to japanese

Artist's Writings on Art History
by Nakazawa Hideki, 1989-2004

I have written three books on art history including the one that has not been completed yet. In spite of the fact, I consider myself an artist, not an art historian. Although my writings can be called "art works" because of their forms being different from general literary books, they are also different from what art works should be if seen from the viewpoint of a methodicist, whom I style myself. Therefore, I am reluctant to be declared that those writings are my "art works," but am also reluctant to be declared that those writings are NOT my art works. This time, I dare to self-refer to these three books and present their comparative table as a work in the bulletin "METHOD." (February, 2004)

Art history Books by Nakazawa Hideki
Text on Modern Art History The Lives of the Western Painters Contemporary Art History: Japan
cover img
cover img
cover img
pages img
pages img
pages img
(Design may change.)
1989 2001 2004 (Now Writing)
Planner: TOM'S BOX Co., Ltd. Publisher: NTT Publishing Co., Ltd. Publisher: ALOALO INT'L Co., Ltd. (the author's company)
4' 1/8" by 5' 7/8", 44 pages 4' 15/16" by 7' 5/8", 295 pages 4' 1/8" by 5' 7/8"
in Japanese (from left to right) in Japanese (from top to bottom) in Japanese and English (from left to right)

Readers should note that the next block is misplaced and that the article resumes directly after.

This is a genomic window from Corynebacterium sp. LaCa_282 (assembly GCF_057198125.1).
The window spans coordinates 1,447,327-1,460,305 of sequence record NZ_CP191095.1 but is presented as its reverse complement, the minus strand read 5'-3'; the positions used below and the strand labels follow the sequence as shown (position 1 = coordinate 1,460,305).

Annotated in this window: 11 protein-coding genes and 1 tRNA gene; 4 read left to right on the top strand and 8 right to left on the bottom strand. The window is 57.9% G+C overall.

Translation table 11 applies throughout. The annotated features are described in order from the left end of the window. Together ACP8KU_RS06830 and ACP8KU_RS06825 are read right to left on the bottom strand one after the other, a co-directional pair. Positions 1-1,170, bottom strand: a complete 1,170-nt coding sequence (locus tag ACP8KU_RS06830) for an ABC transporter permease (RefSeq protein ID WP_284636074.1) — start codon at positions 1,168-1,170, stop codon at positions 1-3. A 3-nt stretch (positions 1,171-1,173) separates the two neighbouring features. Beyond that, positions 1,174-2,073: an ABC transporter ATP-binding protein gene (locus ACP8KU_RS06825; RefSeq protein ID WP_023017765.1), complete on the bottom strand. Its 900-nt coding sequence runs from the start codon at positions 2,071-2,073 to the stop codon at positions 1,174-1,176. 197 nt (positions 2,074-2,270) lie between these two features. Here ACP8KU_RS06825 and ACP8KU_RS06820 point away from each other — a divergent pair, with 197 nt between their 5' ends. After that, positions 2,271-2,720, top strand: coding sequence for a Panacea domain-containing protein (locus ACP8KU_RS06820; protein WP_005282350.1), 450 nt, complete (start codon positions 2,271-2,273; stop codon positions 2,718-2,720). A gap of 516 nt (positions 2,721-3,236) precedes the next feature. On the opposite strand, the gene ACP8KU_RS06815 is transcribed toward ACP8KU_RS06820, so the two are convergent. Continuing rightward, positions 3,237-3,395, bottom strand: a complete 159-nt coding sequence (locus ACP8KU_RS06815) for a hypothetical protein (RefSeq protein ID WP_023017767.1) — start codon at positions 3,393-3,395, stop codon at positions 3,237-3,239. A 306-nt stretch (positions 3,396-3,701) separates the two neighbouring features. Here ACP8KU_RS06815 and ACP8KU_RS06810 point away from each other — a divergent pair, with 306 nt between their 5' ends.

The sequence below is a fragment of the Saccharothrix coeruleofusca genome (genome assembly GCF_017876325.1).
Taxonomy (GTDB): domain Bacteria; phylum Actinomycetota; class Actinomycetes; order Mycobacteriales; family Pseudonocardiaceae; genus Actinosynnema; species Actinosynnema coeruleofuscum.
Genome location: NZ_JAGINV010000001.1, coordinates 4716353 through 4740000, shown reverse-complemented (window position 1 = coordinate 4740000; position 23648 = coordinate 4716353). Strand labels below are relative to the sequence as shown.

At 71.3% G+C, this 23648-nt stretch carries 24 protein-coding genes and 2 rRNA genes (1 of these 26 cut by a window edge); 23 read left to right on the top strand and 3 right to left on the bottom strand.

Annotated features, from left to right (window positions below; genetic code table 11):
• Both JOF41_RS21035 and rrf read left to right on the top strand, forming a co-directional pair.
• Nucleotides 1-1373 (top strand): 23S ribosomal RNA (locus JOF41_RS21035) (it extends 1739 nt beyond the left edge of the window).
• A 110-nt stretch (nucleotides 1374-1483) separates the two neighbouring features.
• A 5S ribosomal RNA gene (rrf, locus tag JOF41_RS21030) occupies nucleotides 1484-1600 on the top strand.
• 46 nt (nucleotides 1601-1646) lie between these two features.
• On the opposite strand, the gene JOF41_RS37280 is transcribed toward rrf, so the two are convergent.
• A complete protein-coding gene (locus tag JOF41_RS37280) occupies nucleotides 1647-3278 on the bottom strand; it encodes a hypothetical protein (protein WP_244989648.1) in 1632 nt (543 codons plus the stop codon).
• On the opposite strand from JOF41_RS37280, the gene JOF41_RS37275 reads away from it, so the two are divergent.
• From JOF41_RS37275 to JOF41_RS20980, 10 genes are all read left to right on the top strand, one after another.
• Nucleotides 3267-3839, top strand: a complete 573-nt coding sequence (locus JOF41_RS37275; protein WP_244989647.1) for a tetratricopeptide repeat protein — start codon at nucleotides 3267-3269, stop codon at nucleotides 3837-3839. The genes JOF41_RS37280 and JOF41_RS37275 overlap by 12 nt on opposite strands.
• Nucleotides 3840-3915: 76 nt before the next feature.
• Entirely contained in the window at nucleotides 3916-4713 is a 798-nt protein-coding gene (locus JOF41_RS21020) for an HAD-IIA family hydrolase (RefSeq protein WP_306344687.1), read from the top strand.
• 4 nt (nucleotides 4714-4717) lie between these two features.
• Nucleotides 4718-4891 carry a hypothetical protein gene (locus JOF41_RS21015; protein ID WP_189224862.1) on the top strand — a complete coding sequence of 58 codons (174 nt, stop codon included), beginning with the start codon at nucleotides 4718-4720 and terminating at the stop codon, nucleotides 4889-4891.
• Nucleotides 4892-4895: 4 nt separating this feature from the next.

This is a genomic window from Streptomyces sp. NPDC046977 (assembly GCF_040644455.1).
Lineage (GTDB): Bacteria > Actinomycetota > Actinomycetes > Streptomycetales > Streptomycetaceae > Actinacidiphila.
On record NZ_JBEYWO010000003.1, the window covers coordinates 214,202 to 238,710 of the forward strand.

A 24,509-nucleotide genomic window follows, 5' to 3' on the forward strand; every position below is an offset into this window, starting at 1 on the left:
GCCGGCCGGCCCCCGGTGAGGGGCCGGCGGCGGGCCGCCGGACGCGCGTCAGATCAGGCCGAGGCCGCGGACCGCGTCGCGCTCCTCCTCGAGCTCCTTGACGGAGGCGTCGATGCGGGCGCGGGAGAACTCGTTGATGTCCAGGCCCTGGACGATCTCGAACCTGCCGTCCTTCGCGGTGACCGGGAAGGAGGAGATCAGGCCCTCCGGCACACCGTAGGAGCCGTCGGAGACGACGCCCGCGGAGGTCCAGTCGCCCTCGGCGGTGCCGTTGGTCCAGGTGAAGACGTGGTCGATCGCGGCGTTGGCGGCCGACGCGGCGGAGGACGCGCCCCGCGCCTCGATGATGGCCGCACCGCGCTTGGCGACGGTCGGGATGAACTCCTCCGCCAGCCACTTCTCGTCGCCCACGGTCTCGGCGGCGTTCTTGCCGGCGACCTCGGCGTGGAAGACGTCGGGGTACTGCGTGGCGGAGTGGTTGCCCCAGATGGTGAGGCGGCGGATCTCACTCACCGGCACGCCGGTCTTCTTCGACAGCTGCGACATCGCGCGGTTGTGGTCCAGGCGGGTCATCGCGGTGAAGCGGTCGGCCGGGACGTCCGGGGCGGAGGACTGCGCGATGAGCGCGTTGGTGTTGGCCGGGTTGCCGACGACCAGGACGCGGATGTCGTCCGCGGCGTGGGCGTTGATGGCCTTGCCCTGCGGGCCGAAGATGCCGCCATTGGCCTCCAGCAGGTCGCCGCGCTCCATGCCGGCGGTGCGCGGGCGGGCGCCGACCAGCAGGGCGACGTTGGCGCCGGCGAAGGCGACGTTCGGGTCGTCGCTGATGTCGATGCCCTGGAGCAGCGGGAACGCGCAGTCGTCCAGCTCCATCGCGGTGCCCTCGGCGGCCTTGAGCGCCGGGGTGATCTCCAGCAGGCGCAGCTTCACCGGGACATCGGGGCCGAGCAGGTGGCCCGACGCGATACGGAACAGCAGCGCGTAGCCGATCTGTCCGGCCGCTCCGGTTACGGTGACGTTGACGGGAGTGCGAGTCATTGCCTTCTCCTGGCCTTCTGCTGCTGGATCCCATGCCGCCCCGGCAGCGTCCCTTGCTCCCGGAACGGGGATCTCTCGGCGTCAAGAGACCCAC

handwriting letters
hand-drawing plates
printing type
(CG's) hand-drawing plates
printing type
photo plates
normal style
playing a roll of an art historian
first-person style
playing a roll of each painter
normal style
writing as an art historian
Modern and contemporary art history mainly in the West, from Impressionism to Simulationism, and Japanese illustration stream a.k.a. Heta-Uma (Bad-Good). Lives of 60 Western painters from Giott (Renaissance) to Warhol (Contemporary). Japanese contemporary art history from after World War II to the 2000s.
Ch.1 Impressionism
Ch.2 Fauvism and Cubism
Ch.3 Picasso's "Guernica" and Matisse's "Flowers of Nasturtium and 'The Dance'"
Ch.4 Pre-War Art of the 20th Century
Ch.5 "Dada" means "There, there."
Ch.6 Birth of Post-War American Art
Ch.7 Jones and after Jones
Ch.8 Fontana's "Space Concept"
Ch.9 The Age of Yves Klein and Miki Tomio
Ch.10 Present Art (No.1)
Ch.11 Present Art (No.2)
Ch.12 What Neo-Geo Really Means
Ch.13 100% Simulation: Jeff Koons' "Art?"
Ch.14 Heta-Uma (Bad-Good) / Parco / Anti-Illustrations
Ch.15 Suzy Amakane and Soul of Illustrations
Ch.1 Italian Renaissance and Manierism
Ch.2 Painters of Northern Renaissance
Ch.3 Baroque and Rococo Art
Ch.4 Neo-classicism, Romanticism, Realism
Ch.5 From Impressionism to Post-Impressionism
Ch.6 Art of Simbolism and the End of the 19th Century
Ch.7 The 20th Century's Art
Ch.1 The State of Art, Post-World War II (Surrealism: c.1945-)
Ch.2 Gutai, Kyushu-ha, Informel (Avant-Garde: c.1955-)
Ch.3 Neo Dada and Hi Red Center (Anti-Art: c.1960-)
Ch.4 Mono-ha, Conceptualism, Bikyoto (Reductionism: c.1965-)
Ch.5 New Wave or Neo Expressionism (Postmodernism: c.1980-)
Ch.6 Tokyo Simulationism; Before and After (Neo Pop: c.1990-)
Ch.7 J-Art Scene in the 2000s (Superflat: c.2000-)